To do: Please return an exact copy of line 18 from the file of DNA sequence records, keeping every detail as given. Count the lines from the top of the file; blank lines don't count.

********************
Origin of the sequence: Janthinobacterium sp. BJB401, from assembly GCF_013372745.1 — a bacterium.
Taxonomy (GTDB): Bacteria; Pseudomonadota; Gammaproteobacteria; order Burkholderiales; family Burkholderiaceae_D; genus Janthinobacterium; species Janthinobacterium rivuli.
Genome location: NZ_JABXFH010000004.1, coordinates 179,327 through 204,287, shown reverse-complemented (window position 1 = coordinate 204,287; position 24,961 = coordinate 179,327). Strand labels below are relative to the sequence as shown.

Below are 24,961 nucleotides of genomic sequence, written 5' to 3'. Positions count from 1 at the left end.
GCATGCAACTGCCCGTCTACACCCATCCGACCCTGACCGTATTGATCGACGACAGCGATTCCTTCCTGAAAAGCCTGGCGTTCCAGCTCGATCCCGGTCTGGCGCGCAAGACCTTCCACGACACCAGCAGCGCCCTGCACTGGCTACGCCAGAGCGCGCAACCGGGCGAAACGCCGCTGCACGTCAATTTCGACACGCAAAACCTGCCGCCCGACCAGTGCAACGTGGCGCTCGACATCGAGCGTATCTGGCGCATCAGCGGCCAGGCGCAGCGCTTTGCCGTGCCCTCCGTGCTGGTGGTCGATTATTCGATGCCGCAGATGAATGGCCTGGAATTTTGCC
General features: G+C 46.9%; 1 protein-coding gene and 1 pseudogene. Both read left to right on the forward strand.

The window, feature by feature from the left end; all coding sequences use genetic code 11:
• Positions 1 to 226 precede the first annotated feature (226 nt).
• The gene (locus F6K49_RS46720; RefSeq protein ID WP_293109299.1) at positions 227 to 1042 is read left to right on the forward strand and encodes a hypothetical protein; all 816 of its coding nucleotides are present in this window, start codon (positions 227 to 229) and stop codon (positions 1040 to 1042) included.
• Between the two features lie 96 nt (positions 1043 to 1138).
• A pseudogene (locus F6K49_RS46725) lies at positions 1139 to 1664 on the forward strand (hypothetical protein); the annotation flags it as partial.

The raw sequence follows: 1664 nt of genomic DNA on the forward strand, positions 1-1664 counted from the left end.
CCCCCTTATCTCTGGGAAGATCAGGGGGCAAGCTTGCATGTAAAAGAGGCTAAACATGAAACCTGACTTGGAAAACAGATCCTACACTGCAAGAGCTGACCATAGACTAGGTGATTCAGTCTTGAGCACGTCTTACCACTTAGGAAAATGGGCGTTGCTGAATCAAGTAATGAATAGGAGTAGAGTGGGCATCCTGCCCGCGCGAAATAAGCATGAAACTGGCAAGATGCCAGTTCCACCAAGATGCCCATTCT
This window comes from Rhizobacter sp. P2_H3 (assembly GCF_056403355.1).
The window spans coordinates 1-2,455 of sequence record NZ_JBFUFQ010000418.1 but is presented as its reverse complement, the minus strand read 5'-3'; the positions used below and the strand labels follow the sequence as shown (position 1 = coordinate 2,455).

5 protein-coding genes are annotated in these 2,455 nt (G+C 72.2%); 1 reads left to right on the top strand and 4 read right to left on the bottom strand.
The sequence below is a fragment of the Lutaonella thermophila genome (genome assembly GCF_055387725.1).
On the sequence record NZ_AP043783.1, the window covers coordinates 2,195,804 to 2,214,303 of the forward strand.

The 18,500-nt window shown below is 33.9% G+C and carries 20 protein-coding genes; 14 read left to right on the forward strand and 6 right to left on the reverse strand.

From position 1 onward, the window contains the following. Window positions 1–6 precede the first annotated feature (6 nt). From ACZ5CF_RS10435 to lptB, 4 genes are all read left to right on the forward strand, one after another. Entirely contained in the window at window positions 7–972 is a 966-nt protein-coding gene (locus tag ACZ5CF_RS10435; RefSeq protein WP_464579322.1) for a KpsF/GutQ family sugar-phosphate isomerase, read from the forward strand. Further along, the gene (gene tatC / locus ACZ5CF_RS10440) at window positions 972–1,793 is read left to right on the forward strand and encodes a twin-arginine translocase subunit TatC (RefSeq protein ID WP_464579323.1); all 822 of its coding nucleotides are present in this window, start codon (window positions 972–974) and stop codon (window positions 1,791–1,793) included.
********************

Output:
On the sequence record NZ_AP043783.1, the window covers coordinates 2,195,804 to 2,214,303 of the forward strand.